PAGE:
• Free kitten treatment
  • aesthetic
  • aesthetic
  • Free kitten treatment
  • aesthetic
  • aesthetic

Cat of the Month – Jasper

Jasper is a handsome 4 year old ginger male cat who was brought into the vets as his owner noticed that he was unsettled and straining to pass urine without passing anything.

On examination the vet found that Jasper’s bladder was very full and painful but he wasn’t able to urinate. Jasper was in a lot of pain and needed to have a sedation to have a catheter passed up into his bladder to drain the urine. This condition is called Feline Lower Urinary Tract Disease FLUTD) and can have many different underlying causes. Jasper was diagnosed with Idiopathic FLUTD which means that the exact cause is unknown.

Jasper was kept in the hospital for a few days with a urinary catheter in place to allow us to flush his bladder and monitor his urine output. He was also treated with a combination of medications to keep him comfortable and keep his urine flowing. Some cats will recover well after a few days in hospital but unfortunately Jasper was one of the unlucky ones who was in and out of hospital for a couple of weeks due to recurrent problems of obstruction.

Jasper was then referred to a veterinary medicine specialist for further investigation to give him the best chance of recovery, as he continued to have problems. After carrying out more tests he was put on additional medications. Fortunately for Jasper this was successful and he is doing well on his medication. He comes back for regular visits and has become very popular amongst our nurses.

FLUTD is a difficult condition to treat and manage. It is more common in male cats as they have a long narrow urethra compared to female cats and so are more susceptible to problems and obstruction. Overweight cats and indoor cats are also known to be at higher risk of this condition.

Jasper was very lucky that his owners spotted something was wrong early enough for him to be successfully treated. This is a very painful condition and can be life threatening if not treated immediately.

Please make sure you call your vet as an emergency if you notice any of the following signs –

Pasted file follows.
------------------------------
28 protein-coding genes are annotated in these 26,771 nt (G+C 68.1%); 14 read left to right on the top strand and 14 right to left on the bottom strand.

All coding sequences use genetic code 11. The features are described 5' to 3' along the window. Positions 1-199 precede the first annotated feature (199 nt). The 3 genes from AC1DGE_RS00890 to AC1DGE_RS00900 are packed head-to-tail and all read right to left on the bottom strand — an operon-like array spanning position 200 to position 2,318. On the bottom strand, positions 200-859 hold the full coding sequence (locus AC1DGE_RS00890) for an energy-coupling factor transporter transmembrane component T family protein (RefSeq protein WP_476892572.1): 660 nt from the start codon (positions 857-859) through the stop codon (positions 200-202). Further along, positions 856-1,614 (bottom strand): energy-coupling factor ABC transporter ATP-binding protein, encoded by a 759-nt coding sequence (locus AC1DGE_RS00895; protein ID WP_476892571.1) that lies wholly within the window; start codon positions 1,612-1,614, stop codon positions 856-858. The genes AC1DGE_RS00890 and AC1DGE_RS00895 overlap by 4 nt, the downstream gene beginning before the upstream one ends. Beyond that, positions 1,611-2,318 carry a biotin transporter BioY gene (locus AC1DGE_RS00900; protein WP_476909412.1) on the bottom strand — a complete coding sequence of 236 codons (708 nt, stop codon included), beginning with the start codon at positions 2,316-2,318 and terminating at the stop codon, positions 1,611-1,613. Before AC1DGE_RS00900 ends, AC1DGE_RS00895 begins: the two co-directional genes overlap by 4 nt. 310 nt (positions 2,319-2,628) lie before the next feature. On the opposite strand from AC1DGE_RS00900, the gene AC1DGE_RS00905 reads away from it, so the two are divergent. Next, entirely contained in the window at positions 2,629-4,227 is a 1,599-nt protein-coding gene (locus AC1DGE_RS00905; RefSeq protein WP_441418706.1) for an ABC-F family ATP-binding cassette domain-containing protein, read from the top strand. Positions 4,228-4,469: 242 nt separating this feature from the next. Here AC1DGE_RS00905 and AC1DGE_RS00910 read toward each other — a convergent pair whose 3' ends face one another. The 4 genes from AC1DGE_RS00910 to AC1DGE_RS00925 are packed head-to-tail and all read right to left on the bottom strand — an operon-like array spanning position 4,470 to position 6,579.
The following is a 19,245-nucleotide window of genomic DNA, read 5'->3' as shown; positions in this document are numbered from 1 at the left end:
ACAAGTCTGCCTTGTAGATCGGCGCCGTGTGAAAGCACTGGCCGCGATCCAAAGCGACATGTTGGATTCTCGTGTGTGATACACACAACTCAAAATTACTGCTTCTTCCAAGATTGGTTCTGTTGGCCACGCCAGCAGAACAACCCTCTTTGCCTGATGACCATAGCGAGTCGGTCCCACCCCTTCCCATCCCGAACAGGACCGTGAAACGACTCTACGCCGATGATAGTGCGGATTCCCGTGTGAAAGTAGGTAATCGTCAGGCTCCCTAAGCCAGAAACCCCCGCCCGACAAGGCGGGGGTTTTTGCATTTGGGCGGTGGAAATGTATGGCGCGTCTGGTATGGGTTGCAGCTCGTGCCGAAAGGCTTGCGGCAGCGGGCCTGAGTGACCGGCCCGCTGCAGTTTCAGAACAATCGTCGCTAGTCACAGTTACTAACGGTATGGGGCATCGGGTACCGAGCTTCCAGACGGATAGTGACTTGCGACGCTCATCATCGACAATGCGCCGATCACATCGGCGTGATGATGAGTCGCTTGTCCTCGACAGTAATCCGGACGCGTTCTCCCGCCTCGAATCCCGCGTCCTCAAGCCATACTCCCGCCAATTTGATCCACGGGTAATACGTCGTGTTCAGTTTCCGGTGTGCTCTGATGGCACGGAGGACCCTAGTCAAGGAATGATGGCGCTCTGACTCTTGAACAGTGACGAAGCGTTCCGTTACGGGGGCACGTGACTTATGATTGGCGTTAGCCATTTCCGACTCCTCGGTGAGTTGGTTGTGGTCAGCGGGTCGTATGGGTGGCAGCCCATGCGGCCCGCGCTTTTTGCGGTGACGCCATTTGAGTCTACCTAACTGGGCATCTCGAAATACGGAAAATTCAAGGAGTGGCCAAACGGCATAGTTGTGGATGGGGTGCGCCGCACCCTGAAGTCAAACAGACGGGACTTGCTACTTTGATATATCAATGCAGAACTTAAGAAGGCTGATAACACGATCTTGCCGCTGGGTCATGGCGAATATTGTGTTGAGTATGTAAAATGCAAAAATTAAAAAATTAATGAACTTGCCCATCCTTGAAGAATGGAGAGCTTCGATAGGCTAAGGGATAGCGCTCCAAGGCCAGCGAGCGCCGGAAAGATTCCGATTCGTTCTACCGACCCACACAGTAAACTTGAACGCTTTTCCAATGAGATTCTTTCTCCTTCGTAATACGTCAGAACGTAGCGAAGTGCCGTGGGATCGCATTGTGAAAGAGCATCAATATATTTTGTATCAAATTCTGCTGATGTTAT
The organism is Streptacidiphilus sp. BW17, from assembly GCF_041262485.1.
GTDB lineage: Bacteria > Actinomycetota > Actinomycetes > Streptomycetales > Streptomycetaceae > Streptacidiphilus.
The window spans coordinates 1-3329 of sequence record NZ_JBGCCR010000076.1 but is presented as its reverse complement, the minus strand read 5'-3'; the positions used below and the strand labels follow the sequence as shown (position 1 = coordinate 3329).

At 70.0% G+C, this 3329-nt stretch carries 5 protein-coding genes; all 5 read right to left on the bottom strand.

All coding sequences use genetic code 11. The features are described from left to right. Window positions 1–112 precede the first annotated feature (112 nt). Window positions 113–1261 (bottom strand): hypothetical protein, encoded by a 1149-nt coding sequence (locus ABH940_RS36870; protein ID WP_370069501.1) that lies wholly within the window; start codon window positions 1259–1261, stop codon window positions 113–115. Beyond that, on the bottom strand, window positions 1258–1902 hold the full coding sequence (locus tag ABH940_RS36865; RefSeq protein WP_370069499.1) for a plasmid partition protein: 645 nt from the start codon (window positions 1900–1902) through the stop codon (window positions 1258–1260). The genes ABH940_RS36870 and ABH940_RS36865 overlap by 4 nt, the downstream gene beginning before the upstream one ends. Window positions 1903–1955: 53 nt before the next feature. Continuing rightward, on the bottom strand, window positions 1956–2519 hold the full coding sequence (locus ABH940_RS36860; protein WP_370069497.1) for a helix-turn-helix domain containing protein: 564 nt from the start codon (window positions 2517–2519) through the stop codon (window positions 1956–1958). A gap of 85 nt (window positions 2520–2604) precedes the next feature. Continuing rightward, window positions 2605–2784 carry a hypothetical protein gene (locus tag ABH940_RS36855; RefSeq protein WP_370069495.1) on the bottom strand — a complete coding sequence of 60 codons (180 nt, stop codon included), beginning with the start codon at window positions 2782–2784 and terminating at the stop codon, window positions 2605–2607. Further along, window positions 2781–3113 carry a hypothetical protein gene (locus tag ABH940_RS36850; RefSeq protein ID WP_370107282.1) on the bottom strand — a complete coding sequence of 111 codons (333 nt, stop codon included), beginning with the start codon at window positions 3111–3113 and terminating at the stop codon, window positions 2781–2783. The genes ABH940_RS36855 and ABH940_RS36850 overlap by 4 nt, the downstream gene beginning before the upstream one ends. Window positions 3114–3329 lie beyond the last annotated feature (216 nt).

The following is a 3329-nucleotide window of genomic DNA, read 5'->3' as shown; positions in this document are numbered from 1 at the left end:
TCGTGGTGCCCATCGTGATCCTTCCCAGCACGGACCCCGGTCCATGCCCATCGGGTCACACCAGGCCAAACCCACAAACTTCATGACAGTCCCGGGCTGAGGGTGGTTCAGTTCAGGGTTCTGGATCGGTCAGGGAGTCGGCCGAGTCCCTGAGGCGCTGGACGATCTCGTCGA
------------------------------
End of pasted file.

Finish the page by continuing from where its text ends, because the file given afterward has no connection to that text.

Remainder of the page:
• Repeated attempts to urinate that are unproductive
  • Crying or discomfort when straining to urinate
  • Increased agitation, possible vomiting.
There are some things you can do at home to help prevent lower urinarytract disease like Jasper’s, which include
  • Increasing water intake
  • Use multiple litter trays around the home
  • Minimising stress
  • Reducing obesity and encouraging exercise
Please let us know if you would like to discuss any of these recommendations in relation to your cat as we have lots more advice to offer.
  • <

Xylitol toxocity in our pets

Xylitol is a sweetener which can be found in sugar-free products such as some baking mixes, cakes, buns, sugar-free chewing gum and mints, medicines, vitamines, peanut butter, sweets, jam and honey.

Signs of this toxicity may include weakness, lethargy, collapse, vomiting, tremors, jaundice or hypoglycaemia.

If you pet has ingested a food containing Xylitol, please contact your practice immediately for advice.
  • <

MK Love Animals Family Fun Day

Bring your family and friends along on 19 May to meet local animal charities, play games, win prizes, buy items for sale and have a fun day out. There will be a fun dog show, food for sale (inc a vegan BBQ) and lots more. Dogs are welcome too! Free entry and parking.

Run by MK Cat Rescue and sponsored by Milton Keynes Veterinary Group.
  • <

Those Easter beady goodies – Hot Cross Buns

Hot Cross Buns are another potential hazard to your pet at Easter. These delightful, bready goodies contain raisins, currants and sultanas which can be poisonous to our pets even in the smallest of quantities. Bear in mind to keep cakes and buns out of your pets reach.

Signs of this toxicity may include vomiting, diarrhoea, lethargy, anorexia, abdominal pain, increased thirst, change in urine frequency, or dehydration.
  • <

As spring comes round, the daffodils are out in bloom

Easter and Spring is a time of year we may associate with such plants as Daffodils.

Daffodils as well as many others bulbs, plants and house plants can be poisonous to our pets if they ingest them.

Signs of plant toxicity may include drooling, nausea, vomiting, diarrhoea, increased heart rate, abdominal pain, abnormal breathing or cardiac arrhythmias.

In the situation where you pet has ingested a plant, please contact your local vet immediately and bring information regarding the plant species if there is any. If there is no information what type of plant it is then bring along a photo of the plant or a piece of the plant to help identify it.
  • <
mkvetgroup-facebook   mkvetgroup-instagram   mkvetgroup-google   mkvetgroup-youtube